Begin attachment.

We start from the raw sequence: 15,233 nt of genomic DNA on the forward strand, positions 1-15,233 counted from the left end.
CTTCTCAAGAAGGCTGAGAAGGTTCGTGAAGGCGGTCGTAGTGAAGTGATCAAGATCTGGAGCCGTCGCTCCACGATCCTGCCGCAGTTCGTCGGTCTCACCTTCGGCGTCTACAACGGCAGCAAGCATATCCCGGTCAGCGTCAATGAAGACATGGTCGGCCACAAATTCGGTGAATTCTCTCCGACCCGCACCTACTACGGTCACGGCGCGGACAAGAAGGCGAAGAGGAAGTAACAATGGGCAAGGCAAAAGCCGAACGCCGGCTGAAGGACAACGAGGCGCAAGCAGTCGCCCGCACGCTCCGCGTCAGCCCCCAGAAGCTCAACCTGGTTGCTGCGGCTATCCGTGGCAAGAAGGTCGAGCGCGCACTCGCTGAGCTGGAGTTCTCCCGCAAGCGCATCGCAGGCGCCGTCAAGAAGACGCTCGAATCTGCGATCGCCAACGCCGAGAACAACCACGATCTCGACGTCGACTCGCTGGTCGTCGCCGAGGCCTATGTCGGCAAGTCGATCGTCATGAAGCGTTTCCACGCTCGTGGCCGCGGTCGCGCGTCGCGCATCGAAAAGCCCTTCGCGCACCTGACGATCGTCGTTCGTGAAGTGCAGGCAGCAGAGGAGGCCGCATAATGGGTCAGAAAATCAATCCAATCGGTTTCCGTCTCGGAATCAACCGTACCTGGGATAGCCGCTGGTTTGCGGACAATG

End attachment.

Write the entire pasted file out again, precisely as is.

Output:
We start from the raw sequence: 15,233 nt of genomic DNA on the forward strand, positions 1-15,233 counted from the left end.
CTTCTCAAGAAGGCTGAGAAGGTTCGTGAAGGCGGTCGTAGTGAAGTGATCAAGATCTGGAGCCGTCGCTCCACGATCCTGCCGCAGTTCGTCGGTCTCACCTTCGGCGTCTACAACGGCAGCAAGCATATCCCGGTCAGCGTCAATGAAGACATGGTCGGCCACAAATTCGGTGAATTCTCTCCGACCCGCACCTACTACGGTCACGGCGCGGACAAGAAGGCGAAGAGGAAGTAACAATGGGCAAGGCAAAAGCCGAACGCCGGCTGAAGGACAACGAGGCGCAAGCAGTCGCCCGCACGCTCCGCGTCAGCCCCCAGAAGCTCAACCTGGTTGCTGCGGCTATCCGTGGCAAGAAGGTCGAGCGCGCACTCGCTGAGCTGGAGTTCTCCCGCAAGCGCATCGCAGGCGCCGTCAAGAAGACGCTCGAATCTGCGATCGCCAACGCCGAGAACAACCACGATCTCGACGTCGACTCGCTGGTCGTCGCCGAGGCCTATGTCGGCAAGTCGATCGTCATGAAGCGTTTCCACGCTCGTGGCCGCGGTCGCGCGTCGCGCATCGAAAAGCCCTTCGCGCACCTGACGATCGTCGTTCGTGAAGTGCAGGCAGCAGAGGAGGCCGCATAATGGGTCAGAAAATCAATCCAATCGGTTTCCGTCTCGGAATCAACCGTACCTGGGATAGCCGCTGGTTTGCGGACAATG